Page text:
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Toronto Maple Leafs defenceman Dion Phaneuf hammers a slap shot during game day morning skate in Toronto on Tuesday. (Frank Gunn/The Canadian Press)
Toronto Maple Leafs defenceman Dion Phaneuf hammers a slap shot during game day morning skate in Toronto on Tuesday. (Frank Gunn/The Canadian Press)

Change the theme in Leafland Add to ...

Change is the theme of the week for the Toronto Maple Leafs, as one of the less-heralded new arrivals discovered.

But first, Christian Hanson did a double take when he walked to the rink at the Air Canada Centre for the Leafs' game-day skate on Tuesday and heard the high-pitched din of about 8,000 school children plus the national anthem.

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"I thought I missed the morning skate and it was game time," the 23-year-old rookie said.

It was the Leafs' annual open practice, as thousands of elementary-school students got to watch them prepare for Tuesday night's game against the New Jersey Devils. The atmosphere was a little more highly-charged than usual, of course, because of the enormous shakeup of the Leaf roster.

All of the new heroes were on hand - defenceman Dion Phaneuf, who said once again he was excited to be here, goaltender J.S. Gigeure, who will miss hooking up with an old adversary from Stanley Cup battles past, Devils goaltender Martin Brodeur because backup Yann Danis will get the start, and winger Fredrik Sjostrom, who came with Phaneuf in the trade with the Calgary Flames.

And then there was Hanson, called up from the Leafs' Toronto Marlies farm team for the second time this season. His arrival attracted far less attention from the larger-than-usual media mob but somewhere down the road it may become significant.

The difference in Hanson's second stint with the Leafs (he had one point in six NHL games the first time) is that he has been moved to centre. He will play between John Mitchell, who was moved to the left wing from centre, and Lee Stempniak. The experiment is part of the Leafs' search to find more offence and beef themselves up down the middle, as centre became a rather thin position with the departure of Matt Stajan in the Phaneuf trade.

What is interesting about this is that centre is Hanson's natural position, one he played at Notre Dame in U.S. college hockey. The Leafs considered his 6-foot-4, 228-pound frame and moved him to the wing in the hopes of converting him into a power forward.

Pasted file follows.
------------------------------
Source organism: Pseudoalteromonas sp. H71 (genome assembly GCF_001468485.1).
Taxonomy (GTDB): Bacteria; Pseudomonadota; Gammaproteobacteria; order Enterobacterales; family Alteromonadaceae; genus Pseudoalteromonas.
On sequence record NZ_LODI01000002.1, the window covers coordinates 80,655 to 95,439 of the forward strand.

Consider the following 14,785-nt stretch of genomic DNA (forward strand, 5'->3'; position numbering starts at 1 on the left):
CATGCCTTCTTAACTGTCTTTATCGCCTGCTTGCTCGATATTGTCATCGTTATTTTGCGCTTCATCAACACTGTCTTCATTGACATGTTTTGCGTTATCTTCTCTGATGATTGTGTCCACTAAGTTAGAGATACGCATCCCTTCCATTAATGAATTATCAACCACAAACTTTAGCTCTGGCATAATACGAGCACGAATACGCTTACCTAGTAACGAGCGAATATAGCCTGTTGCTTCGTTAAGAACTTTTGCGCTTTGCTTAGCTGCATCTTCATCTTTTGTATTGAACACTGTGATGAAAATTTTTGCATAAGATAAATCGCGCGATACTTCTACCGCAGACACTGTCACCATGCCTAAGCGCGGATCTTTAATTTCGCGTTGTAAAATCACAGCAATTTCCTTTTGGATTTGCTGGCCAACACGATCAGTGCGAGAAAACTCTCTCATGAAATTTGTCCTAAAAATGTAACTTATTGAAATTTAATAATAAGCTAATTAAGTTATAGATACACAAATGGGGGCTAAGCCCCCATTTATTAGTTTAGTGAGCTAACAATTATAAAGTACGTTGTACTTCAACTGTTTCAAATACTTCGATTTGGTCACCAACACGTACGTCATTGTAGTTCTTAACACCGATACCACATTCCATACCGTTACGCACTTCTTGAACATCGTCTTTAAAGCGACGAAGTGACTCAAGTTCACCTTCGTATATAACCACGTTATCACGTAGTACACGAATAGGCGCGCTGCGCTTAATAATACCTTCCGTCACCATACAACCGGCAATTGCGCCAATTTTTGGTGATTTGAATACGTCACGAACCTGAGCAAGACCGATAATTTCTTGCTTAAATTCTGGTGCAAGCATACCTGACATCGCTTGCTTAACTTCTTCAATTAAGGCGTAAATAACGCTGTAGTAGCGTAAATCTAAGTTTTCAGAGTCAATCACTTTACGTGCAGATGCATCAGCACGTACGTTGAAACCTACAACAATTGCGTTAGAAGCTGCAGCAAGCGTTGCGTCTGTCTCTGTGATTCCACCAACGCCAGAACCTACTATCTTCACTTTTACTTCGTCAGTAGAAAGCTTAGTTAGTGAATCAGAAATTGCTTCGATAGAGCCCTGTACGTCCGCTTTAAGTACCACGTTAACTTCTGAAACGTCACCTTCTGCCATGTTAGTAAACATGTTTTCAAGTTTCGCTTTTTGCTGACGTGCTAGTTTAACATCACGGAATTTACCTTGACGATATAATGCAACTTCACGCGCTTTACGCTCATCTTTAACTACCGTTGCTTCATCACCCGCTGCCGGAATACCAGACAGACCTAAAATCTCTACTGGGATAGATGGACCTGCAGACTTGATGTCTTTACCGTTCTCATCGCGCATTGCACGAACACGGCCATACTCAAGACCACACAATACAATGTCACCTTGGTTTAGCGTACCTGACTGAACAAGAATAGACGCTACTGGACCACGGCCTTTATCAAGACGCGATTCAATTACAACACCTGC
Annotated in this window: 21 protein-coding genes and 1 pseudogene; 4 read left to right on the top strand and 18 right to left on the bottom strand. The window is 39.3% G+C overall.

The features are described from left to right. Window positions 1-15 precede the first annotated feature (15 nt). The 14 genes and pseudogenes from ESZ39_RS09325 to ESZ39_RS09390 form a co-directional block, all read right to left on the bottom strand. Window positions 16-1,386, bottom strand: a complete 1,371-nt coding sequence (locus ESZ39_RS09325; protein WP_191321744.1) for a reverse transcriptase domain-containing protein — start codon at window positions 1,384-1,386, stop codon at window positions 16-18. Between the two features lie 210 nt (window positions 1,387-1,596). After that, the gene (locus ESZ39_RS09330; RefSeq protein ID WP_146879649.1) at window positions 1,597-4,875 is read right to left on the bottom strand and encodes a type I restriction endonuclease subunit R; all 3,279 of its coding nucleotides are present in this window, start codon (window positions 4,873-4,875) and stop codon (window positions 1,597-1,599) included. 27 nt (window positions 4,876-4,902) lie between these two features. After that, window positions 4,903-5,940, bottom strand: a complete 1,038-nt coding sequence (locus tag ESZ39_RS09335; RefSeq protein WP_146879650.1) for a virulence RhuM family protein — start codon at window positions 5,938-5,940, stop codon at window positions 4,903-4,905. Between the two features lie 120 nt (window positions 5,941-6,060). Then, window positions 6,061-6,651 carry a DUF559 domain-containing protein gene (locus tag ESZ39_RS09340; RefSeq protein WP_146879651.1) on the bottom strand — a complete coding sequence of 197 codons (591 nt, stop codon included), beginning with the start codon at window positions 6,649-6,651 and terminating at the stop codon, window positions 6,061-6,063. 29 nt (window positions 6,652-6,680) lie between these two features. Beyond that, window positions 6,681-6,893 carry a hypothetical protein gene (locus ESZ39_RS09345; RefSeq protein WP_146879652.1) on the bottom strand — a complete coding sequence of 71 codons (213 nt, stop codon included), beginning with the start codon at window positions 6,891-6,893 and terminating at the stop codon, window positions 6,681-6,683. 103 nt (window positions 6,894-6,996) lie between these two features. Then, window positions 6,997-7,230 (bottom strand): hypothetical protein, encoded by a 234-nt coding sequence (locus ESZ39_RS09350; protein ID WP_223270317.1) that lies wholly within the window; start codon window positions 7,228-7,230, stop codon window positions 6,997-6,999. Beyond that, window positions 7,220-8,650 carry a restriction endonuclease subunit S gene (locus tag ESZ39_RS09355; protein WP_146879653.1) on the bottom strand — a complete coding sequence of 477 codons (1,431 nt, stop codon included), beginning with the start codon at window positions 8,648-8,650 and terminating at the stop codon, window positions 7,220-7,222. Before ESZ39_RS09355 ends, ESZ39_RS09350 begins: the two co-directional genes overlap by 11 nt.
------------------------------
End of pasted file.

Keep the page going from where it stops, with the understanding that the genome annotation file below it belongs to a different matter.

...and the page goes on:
Head coach Ron Wilson did not say of the switch was because the experiment was considered a failure (Hanson does have 29 points in 30 games with the Marlies) or because the need at centre is now greater.

"We've been playing Christian Hanson at centre for about three weeks [with the Marlies]" the coach said. "For about three weeks, we've been thinking we don't have a real big centre man. Maybe he'll fit the bill for us."

Hanson doesn't mind the switch. He's willing to do just about anything to stay in the NHL.

"They told me to play my game," he said. "When you come up here, especially with a lot of new people, you try to keep it simple.

"I still think there is quite a bit of pressure on me. This is my second time up here. I want to make an impact and stick around."

Considering the Leafs are desperate for offence in the wake of trading away Stajan, Niklas Hagman and Jason Blake, if Hanson can manufacture some in this go-round he will never darken the door of the Marlies dressing room again.

Following are the line combinations and defence pairs for the game against the Devils:

Alexei Ponikarovsky-Tyler Bozak-Phil Kessel

John Mitchell-Christian Hanson-Lee Stempniak

Nikolai Kulemin-Rickard Wallin-Fredrik Sjostrom

Jay Rosehill-Wayne Primeau-Colton Orr

Francois Beachemin-Dion Phaneuf

Tomas Kaberle-Carl Gunnarsson

Garney Exelby-Luke Schenn

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